Those of you shopping for economically priced .223 and 5.56 ammunition may be discovering that it is getting harder and harder to find. There is significant demand for these calibers at this moment, with the US Army the main buyer of the lower-priced ammunition. From our various sources, we are hearing that the Army is bringing their reserves back up to a reasonable level in anticipation of the perceivable conflicts our military may be engaged in over the next 24 plus months.
At this time, the military gets a significant majority of their ammunition from the Lake City Army Ammunition Plant in Independence, Missouri. Every couple of years, the contract for manufacturing ammunition is sent out for bids, and the quotations are reviewed. The re-bid time for the next contract is coming up - due October 2013. While that is more than a year away, whenever a military contract of this magnitude comes up, there are significant uncertainties of change in operations by the new winner of the bid. And, with any change in operations, there’s also the strong possibility of a significant delay in supply.
What the military is doing right now, then, is a very reasonable response to an uncertain future supply chain and a possible change in their manufacturing base. They are stockpiling more ammo than may be needed by the military, but which might actually be available to the commercial market once the contract is all settled and the new contractor is in place and up to full operation. So, it's kinda a bucket of worms . . . strong possibility of uncertain ammo manufacturing capacity during this time of real transition – probably – maybe.
It just so happens that Lake City is also a main source of component parts for aftermarket reloaders and resellers of ammunition, too. With the military buying nearly everything Lake City is producing right, the resellers and aftermarket reloaders are finding their supply is getting mighty tight, too.
To make the situation a "perfect storm of uncertainness", we're finding that the commercial ammo market is growing exponentially, with consumers wanting more and more ammo, raising the demand curve even higher. We talked about what might be causing this in the last WebBench – basically, more folks shooting the AR-15, with more need for ammo. Other causes are the "election effect", a possible presidential fiat to ban military rounds to the civilian market (I do not believe this to be a real factor, but it is a motivator in the market place), and finally what economists call "scarcity demand". Scarcity demand is when we go the store, and there is nothing on the shelf. We feel that momentary panic, that "I've gotta get some . . . the store doesn't have any" response.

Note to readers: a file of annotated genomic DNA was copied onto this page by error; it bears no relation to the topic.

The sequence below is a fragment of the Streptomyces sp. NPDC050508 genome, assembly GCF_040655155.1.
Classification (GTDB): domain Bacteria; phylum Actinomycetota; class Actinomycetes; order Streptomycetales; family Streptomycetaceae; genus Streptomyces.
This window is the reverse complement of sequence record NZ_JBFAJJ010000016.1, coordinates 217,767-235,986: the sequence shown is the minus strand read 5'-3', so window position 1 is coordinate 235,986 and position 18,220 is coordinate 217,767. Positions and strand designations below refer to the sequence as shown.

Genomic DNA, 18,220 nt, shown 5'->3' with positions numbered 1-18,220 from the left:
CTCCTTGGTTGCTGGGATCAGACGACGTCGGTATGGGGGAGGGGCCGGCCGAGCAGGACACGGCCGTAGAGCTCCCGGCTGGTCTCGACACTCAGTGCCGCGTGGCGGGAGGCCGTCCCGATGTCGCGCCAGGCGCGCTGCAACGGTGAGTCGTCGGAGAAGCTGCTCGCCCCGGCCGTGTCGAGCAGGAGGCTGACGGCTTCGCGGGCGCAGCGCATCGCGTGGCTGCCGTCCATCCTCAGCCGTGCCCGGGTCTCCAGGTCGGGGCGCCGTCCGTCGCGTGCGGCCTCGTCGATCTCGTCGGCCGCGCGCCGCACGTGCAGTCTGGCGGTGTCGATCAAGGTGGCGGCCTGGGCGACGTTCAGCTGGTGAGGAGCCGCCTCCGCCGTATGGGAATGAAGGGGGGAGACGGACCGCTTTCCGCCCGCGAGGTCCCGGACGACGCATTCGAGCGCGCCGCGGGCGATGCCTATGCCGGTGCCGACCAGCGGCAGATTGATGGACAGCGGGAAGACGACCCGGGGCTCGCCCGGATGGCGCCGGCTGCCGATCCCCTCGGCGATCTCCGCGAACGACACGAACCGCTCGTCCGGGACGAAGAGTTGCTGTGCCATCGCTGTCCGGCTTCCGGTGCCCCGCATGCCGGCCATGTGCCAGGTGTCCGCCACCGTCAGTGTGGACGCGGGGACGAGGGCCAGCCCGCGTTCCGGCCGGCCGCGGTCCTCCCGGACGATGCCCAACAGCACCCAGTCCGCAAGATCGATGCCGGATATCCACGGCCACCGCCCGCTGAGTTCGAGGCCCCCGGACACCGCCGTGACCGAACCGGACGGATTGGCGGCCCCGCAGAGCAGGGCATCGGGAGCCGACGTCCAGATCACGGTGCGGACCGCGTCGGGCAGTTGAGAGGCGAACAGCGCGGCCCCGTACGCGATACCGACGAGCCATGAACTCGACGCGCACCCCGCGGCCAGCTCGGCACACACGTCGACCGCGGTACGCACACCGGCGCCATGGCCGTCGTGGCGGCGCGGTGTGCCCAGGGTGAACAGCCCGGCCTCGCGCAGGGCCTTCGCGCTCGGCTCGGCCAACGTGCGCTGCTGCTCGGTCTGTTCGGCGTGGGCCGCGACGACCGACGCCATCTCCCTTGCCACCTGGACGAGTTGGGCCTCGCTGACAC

And finally, we really have to accept the fact that these are "uncertain times". Uncertainty is going to be with us for a great many more months. The media is hitting us with that every day in every venue available to them. Just in the last few days we've been smacked with the Supreme Court ruling on Obamacare, the Fast and Furious scandal, and the most damaging wild fires in history both in Colorado and the Northeast. Sorta makes you want to turn off the noise, retreat to the patio, find some shade and something cool to drink . . . except the West and Midwest and much of the South are having a record-setting heat wave.
Well, not much we can do about most of this, but we can help out with the ammo shortage problem. When you order on brownells.com and it comes up that we are out of that item, you are given the choice of "Back Order" or "Notify". In addition, our gang in Marketing and Web Development has figured out a way to let you know when preferred ammunition comes back in stock. We'll take care of the backorders and notifies first, of course, but when we actually have stock we can ship you, we will send you an email alert, and you can decide if you still want the item or not. In these times of unknown outages, the program gives you the chance to be "the first to know", which has gotta be better than just gettin' hit with a stick! Click here to sign up for our Preferred Ammo Alert Emails. We hope it helps you get the ammo you want.
Even the wifey now agrees that my buying case upon case of quality fmj 556 back in late 80's was a good move. I'll or none of my grandkids will ever run out. I just regret that I wasn't buying 308 win back then too, I use that caliber for hunting and shoot it way more than the 556's nowadays.